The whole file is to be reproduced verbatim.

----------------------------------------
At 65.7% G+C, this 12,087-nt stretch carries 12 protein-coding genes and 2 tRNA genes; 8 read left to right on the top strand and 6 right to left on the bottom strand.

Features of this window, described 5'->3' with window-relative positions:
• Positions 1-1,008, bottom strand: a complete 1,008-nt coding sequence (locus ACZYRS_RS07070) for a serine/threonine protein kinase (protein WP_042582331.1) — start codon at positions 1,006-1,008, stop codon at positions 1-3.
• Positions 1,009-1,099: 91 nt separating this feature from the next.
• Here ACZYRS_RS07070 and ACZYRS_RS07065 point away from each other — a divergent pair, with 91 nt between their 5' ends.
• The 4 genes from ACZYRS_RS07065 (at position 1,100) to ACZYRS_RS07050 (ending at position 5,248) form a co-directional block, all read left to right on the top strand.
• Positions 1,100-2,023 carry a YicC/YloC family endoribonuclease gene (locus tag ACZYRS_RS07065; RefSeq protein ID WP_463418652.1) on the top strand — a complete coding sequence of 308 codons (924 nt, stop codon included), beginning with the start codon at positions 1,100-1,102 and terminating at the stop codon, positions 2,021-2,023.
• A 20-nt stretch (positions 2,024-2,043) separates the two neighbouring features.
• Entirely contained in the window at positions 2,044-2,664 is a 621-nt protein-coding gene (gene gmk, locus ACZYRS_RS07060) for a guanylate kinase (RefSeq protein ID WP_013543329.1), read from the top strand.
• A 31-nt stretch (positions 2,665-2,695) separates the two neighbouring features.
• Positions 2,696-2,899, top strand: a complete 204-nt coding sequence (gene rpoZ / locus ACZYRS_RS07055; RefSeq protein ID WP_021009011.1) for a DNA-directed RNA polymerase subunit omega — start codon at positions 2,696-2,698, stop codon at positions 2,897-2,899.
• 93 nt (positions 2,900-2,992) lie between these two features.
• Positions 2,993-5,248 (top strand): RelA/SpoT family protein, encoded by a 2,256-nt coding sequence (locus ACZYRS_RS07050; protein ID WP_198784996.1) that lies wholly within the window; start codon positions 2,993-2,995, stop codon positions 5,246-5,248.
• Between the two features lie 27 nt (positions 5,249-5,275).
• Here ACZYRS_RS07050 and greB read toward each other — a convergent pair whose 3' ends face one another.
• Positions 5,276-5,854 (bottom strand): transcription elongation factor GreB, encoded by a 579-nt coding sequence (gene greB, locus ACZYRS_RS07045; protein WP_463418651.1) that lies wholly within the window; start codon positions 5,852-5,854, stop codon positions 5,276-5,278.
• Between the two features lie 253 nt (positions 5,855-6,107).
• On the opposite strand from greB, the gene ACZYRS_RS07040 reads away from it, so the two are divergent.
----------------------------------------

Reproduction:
At 65.7% G+C, this 12,087-nt stretch carries 12 protein-coding genes and 2 tRNA genes; 8 read left to right on the top strand and 6 right to left on the bottom strand.

Features of this window, described 5'->3' with window-relative positions:
• Positions 1-1,008, bottom strand: a complete 1,008-nt coding sequence (locus ACZYRS_RS07070) for a serine/threonine protein kinase (protein WP_042582331.1) — start codon at positions 1,006-1,008, stop codon at positions 1-3.
• Positions 1,009-1,099: 91 nt separating this feature from the next.
• Here ACZYRS_RS07070 and ACZYRS_RS07065 point away from each other — a divergent pair, with 91 nt between their 5' ends.
• The 4 genes from ACZYRS_RS07065 (at position 1,100) to ACZYRS_RS07050 (ending at position 5,248) form a co-directional block, all read left to right on the top strand.
• Positions 1,100-2,023 carry a YicC/YloC family endoribonuclease gene (locus tag ACZYRS_RS07065; RefSeq protein ID WP_463418652.1) on the top strand — a complete coding sequence of 308 codons (924 nt, stop codon included), beginning with the start codon at positions 1,100-1,102 and terminating at the stop codon, positions 2,021-2,023.
• A 20-nt stretch (positions 2,024-2,043) separates the two neighbouring features.
• Entirely contained in the window at positions 2,044-2,664 is a 621-nt protein-coding gene (gene gmk, locus ACZYRS_RS07060) for a guanylate kinase (RefSeq protein ID WP_013543329.1), read from the top strand.
• A 31-nt stretch (positions 2,665-2,695) separates the two neighbouring features.
• Positions 2,696-2,899, top strand: a complete 204-nt coding sequence (gene rpoZ / locus ACZYRS_RS07055; RefSeq protein ID WP_021009011.1) for a DNA-directed RNA polymerase subunit omega — start codon at positions 2,696-2,698, stop codon at positions 2,897-2,899.
• 93 nt (positions 2,900-2,992) lie between these two features.
• Positions 2,993-5,248 (top strand): RelA/SpoT family protein, encoded by a 2,256-nt coding sequence (locus ACZYRS_RS07050; protein ID WP_198784996.1) that lies wholly within the window; start codon positions 2,993-2,995, stop codon positions 5,246-5,248.
• Between the two features lie 27 nt (positions 5,249-5,275).
• Here ACZYRS_RS07050 and greB read toward each other — a convergent pair whose 3' ends face one another.
• Positions 5,276-5,854 (bottom strand): transcription elongation factor GreB, encoded by a 579-nt coding sequence (gene greB, locus ACZYRS_RS07045; protein WP_463418651.1) that lies wholly within the window; start codon positions 5,852-5,854, stop codon positions 5,276-5,278.
• Between the two features lie 253 nt (positions 5,855-6,107).
• On the opposite strand from greB, the gene ACZYRS_RS07040 reads away from it, so the two are divergent.